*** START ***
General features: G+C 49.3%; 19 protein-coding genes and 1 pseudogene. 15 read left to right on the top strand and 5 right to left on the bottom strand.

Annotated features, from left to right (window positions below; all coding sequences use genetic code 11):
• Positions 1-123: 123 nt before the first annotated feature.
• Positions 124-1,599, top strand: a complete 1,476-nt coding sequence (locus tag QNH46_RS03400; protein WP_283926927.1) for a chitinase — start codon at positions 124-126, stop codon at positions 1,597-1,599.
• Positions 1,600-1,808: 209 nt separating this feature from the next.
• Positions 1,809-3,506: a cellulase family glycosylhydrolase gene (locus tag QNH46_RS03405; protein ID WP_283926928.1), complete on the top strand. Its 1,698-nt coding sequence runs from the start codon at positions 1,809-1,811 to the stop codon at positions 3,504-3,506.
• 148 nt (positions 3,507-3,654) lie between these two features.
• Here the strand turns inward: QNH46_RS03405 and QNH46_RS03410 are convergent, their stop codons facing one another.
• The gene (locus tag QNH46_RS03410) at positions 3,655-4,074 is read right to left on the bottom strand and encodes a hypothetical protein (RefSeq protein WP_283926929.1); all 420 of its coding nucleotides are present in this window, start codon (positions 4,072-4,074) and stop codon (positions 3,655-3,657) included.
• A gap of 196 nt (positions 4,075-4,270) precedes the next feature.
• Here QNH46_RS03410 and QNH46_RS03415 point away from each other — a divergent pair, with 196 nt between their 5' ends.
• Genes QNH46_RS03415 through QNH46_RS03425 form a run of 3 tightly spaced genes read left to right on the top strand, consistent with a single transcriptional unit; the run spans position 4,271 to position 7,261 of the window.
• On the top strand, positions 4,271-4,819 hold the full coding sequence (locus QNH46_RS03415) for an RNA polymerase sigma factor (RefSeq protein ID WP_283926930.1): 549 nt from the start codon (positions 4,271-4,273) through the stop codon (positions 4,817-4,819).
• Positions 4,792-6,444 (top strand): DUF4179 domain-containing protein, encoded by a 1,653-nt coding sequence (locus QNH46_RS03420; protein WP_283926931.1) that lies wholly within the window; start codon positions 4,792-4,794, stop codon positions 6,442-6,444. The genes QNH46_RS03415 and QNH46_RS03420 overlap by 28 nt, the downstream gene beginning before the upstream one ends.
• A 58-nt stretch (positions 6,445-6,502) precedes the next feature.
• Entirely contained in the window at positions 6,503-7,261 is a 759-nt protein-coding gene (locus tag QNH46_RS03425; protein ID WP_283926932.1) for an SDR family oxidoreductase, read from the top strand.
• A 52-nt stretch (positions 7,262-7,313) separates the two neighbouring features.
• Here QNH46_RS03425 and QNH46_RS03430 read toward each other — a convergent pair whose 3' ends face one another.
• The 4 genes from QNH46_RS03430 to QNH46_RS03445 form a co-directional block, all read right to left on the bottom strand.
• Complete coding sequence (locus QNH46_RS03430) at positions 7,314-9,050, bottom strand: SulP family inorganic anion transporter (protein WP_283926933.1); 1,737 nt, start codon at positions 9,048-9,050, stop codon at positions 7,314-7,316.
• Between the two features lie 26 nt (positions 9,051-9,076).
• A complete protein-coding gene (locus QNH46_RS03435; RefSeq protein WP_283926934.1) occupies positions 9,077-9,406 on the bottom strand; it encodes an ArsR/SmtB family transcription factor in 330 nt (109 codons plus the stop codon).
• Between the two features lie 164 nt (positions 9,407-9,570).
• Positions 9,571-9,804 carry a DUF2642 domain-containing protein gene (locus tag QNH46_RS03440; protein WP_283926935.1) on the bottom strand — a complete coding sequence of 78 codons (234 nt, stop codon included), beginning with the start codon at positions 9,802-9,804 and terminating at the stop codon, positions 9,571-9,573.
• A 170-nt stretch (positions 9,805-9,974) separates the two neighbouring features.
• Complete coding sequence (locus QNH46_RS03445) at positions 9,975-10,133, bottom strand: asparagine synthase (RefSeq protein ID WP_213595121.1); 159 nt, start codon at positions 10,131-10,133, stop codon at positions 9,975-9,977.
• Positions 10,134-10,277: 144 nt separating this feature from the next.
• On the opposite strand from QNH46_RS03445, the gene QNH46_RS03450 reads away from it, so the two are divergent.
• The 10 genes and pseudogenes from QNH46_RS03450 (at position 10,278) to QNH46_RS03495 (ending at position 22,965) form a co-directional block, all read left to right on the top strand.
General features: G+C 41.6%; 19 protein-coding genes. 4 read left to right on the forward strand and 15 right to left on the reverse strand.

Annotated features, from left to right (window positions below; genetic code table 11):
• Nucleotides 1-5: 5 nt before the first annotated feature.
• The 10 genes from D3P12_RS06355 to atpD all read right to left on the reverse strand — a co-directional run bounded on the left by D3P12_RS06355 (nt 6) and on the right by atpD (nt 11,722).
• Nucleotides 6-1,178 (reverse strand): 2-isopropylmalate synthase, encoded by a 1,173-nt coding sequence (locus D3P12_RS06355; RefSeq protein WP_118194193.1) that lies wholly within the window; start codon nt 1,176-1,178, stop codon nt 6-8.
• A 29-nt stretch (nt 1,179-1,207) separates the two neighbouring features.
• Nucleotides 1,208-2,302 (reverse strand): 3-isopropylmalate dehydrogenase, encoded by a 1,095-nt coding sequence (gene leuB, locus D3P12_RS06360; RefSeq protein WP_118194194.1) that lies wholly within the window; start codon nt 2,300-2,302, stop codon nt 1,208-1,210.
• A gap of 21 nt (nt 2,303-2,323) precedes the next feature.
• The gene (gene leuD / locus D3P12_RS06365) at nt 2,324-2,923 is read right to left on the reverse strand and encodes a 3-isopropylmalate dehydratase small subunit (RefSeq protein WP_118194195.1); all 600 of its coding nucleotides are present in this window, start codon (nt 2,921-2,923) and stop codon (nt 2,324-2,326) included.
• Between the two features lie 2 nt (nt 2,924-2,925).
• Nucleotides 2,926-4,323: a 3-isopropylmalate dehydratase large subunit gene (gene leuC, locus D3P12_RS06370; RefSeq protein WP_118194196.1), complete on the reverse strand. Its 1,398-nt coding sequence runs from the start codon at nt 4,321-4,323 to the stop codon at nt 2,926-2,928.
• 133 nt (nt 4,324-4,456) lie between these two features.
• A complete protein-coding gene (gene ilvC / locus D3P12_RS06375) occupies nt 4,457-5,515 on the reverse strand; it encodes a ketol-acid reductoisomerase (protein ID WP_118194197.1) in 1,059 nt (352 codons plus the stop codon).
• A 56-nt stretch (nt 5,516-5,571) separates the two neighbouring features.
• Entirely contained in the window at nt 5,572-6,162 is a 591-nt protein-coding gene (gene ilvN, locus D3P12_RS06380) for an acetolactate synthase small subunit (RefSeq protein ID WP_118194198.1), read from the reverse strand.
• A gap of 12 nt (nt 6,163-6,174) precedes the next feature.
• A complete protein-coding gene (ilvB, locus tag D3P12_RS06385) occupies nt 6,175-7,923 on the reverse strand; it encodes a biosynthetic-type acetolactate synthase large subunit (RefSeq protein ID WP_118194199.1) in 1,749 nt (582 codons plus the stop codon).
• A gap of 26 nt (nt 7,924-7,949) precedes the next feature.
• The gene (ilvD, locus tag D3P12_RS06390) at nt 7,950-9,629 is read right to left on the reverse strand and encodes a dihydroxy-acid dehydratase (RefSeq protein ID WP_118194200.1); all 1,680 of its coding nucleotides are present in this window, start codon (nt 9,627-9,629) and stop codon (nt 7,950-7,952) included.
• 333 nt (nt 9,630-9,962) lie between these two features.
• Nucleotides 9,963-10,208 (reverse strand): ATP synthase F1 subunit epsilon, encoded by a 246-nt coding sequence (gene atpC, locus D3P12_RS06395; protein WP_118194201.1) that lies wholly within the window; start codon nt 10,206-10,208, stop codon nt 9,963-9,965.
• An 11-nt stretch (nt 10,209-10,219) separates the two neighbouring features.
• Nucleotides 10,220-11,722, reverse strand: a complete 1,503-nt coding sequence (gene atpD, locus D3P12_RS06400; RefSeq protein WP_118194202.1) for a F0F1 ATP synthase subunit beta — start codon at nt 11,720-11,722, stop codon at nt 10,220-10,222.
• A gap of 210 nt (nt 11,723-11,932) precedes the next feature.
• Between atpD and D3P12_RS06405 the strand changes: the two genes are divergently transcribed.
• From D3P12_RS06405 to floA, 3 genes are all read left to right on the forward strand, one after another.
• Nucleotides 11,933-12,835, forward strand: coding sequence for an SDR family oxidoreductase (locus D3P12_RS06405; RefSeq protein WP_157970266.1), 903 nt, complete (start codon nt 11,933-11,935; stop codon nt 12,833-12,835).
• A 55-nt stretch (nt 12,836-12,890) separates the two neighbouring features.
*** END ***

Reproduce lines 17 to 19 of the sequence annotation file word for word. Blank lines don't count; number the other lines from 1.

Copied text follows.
• A 52-nt stretch (positions 7,262-7,313) separates the two neighbouring features.
• Here QNH46_RS03425 and QNH46_RS03430 read toward each other — a convergent pair whose 3' ends face one another.
• The 4 genes from QNH46_RS03430 to QNH46_RS03445 form a co-directional block, all read right to left on the bottom strand.